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Minor league baseball is part of all that’s good in communities

Staff Report • Jun 25, 2012 at 8:33 AM

The Johnson City Cardinals began their defense of their Appalachian League crown last week. And as Press Managing Sports Editor Kelly Hodge reported last week, the 2011 Appy League champs are hoping for big things from Carson Kelly, a 17-year-old phenom from Portland, Ore.

Kelly is just one of the many rookies who arrived at one of the franchises that make up the Appy League every summer with dreams of making it to the big leagues.

It’s an innocent introduction to professional baseball, and for every Appy League alum like Joe Mauer (All-Star catcher for the Minnesota Twins) who go on to enjoy a stellar career in the majors, there are hundreds of others who never make it beyond chasing ground balls at a local ballpark.

Their stay here, regardless of how short or productive it may be, is something players will remember for the rest of their lives. Many Appy League players find themselves adopted for the summer by families in their host cities. A number of local families have offered not only their time, but also their homes to complete strangers.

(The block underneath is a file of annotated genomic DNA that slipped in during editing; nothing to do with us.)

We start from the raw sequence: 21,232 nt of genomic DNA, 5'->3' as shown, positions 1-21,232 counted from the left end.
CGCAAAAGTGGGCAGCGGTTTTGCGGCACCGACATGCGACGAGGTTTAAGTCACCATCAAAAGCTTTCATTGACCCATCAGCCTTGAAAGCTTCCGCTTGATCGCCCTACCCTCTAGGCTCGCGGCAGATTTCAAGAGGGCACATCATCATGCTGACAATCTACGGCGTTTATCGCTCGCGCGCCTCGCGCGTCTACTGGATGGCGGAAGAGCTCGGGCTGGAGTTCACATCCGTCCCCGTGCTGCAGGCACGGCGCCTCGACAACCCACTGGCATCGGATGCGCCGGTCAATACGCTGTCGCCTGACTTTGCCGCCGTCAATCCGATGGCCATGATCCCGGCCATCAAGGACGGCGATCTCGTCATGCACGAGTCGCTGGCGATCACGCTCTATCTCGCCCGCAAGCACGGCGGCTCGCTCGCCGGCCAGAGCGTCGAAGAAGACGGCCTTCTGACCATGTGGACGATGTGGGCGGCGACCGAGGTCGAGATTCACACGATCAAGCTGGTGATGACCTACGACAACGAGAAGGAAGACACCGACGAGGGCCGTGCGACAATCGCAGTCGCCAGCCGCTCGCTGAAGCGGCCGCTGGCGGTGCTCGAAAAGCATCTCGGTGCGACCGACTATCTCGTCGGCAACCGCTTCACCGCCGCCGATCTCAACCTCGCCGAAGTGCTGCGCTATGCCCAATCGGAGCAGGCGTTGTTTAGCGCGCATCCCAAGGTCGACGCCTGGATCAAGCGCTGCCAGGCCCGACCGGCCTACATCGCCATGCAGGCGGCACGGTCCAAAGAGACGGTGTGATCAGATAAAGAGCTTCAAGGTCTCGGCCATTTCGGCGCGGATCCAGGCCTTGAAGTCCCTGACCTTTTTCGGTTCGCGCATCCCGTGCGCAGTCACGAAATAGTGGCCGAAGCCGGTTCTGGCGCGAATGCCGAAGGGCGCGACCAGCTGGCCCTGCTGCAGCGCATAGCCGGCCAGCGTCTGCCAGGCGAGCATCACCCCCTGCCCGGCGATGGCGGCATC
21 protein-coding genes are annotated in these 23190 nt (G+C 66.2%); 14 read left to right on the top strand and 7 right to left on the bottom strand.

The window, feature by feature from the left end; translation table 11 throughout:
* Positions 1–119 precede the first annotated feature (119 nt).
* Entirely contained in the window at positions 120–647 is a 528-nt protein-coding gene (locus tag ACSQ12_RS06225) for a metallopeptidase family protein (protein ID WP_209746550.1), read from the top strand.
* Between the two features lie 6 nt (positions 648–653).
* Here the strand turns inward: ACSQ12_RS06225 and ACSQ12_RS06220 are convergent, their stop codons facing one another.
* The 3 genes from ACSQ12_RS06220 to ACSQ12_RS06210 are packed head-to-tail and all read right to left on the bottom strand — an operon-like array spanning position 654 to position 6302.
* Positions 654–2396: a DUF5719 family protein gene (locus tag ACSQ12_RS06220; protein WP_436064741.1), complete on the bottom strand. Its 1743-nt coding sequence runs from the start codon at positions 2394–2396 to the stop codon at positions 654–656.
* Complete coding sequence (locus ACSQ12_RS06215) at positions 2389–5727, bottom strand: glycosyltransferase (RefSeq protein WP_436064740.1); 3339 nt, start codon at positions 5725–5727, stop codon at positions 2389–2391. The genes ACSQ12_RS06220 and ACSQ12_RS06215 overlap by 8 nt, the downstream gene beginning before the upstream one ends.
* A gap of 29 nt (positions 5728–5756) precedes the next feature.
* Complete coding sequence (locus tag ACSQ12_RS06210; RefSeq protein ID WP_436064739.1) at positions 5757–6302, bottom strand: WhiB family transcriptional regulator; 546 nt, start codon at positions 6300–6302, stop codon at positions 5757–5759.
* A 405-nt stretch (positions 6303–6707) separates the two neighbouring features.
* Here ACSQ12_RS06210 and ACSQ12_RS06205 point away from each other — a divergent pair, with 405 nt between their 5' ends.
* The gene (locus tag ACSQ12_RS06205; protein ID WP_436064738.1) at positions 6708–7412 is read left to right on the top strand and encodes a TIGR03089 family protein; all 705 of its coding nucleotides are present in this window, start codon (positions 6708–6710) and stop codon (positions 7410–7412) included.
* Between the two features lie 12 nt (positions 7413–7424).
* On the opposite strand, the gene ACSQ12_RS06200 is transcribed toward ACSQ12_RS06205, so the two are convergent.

The Johnson City Cardinals and Elizabethton Twins have become models for other franchises in the league when it comes to building community support. Players from the Cardinals and Twins routinely make appearances in churches and civic clubs. This community interaction helps to create a favorable buzz for the teams both on and off the field.

It’s true crowds rarely pack into the stadiums to watch Appy League games. But it is also true those who do attend regularly are die-hard fans who are absolutely devoted to their respective teams.

The league is made up of franchises from relatively small towns in Tennessee, Virginia, West Virginia and North Carolina.

The Appy League has become an important institution in many local communities. Going to a game is a nostalgic trip back to a less complicated time.

In short, the Appy League epitomizes all the good we remember professional baseball as being.

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